DH made a very wonderful Makrut lime marmalade from our limes -both Tahitian and Makrut- this week. If you love marmalade, you will adore this one -it is a bit tart, and absolutely wonderful. It is up there with the cointreau and cumquat marmalade DH makes, and that is high praise indeed! 



I have now stripped the Meyer lemons from the tree and am processing the last of them. Meanwhile friends and family are enjoying our bountiful supply of Ruby grapefruit. I have so many we are now juicing them for breakfast! At $6 per kilo, that would be very expensive juice, and we feel luxuriously rich while we drink it while eating croissants and marmalade! When I have juiced them, sometimes I put the skins in the slow cooker and cook them overnight, then add sugar and make a citrus syrup which is amazing on a whole orange/grapefruit/tangelo cake. 

We always mark the Solstice as a bit of a celebration, because from today the days get longer. We had friends over for dinner and I made a lamb roast served with a potato bake and a salad made from greens from our garden.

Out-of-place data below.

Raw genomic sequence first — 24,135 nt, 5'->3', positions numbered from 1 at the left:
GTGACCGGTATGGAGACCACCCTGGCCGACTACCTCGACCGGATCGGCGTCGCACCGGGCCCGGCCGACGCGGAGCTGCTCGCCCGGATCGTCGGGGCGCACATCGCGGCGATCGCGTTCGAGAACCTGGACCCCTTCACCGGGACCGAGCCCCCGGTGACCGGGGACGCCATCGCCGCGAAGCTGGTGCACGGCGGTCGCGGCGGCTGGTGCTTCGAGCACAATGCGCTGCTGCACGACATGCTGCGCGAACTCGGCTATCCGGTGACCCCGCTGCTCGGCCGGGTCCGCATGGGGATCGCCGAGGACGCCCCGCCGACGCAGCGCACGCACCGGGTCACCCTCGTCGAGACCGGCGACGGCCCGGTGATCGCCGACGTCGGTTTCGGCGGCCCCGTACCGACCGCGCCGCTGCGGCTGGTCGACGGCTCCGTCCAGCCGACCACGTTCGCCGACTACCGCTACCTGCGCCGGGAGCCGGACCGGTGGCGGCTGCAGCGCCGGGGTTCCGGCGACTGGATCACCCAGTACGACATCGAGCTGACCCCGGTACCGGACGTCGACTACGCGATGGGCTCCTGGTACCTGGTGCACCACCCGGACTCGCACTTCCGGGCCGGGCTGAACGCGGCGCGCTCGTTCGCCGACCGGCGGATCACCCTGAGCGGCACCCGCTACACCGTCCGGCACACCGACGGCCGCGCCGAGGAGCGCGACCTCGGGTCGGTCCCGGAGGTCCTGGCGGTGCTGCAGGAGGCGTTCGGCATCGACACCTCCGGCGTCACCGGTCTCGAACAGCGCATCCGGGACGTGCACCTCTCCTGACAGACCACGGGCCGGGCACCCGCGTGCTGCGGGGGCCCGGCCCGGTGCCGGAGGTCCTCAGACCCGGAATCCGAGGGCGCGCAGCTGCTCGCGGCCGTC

June 20 is also World Refugee Day. We always mark this important occasion, too. Learn more here  https://www.unhcr.org/en-au/world-refugee-day.html



Saturday, May 22, 2021

New watertank and citrus -what we are doing this autumn

 


This is our new 1500 litre water tank, saved up for and installed just in time for the winter rains. We had to get an extra delivery person to help us get it off the truck and pushed into position down the side of the house. DH was feeling much better recently after being ill with another bronchial infection on top of the back surgery eight weeks ago, however, and was able to get the downpipe installed to send the rain into the tank, which saved us the cost of a plumber. 


It sits under the eaves near the other 3000 litre water tank and the garden bed on the west side of the house. It will solve a problem with water pooling on the paving in that site, because the downpipe did not have a soakwell to put the water into, from the roof. It will also provide extra storage of water for our garden. Perth is not getting wetter with climate change, but rapidly drying. My water tanks are used for extra watering for food plants. 

DH also helped me prune the grapevine on the northern side of the house so that more winter light can get in and warm the place up. It now has a pretty decent structure, and I hope to be able to manage it better when summer comes. 


I am pruning the citrus trees as I harvest the fruit. The mandarins were a bit overcome by the Mediterranean fruit fly this year -I got some nice ones, but I need to remember to bag the fruit on the tree next year I think.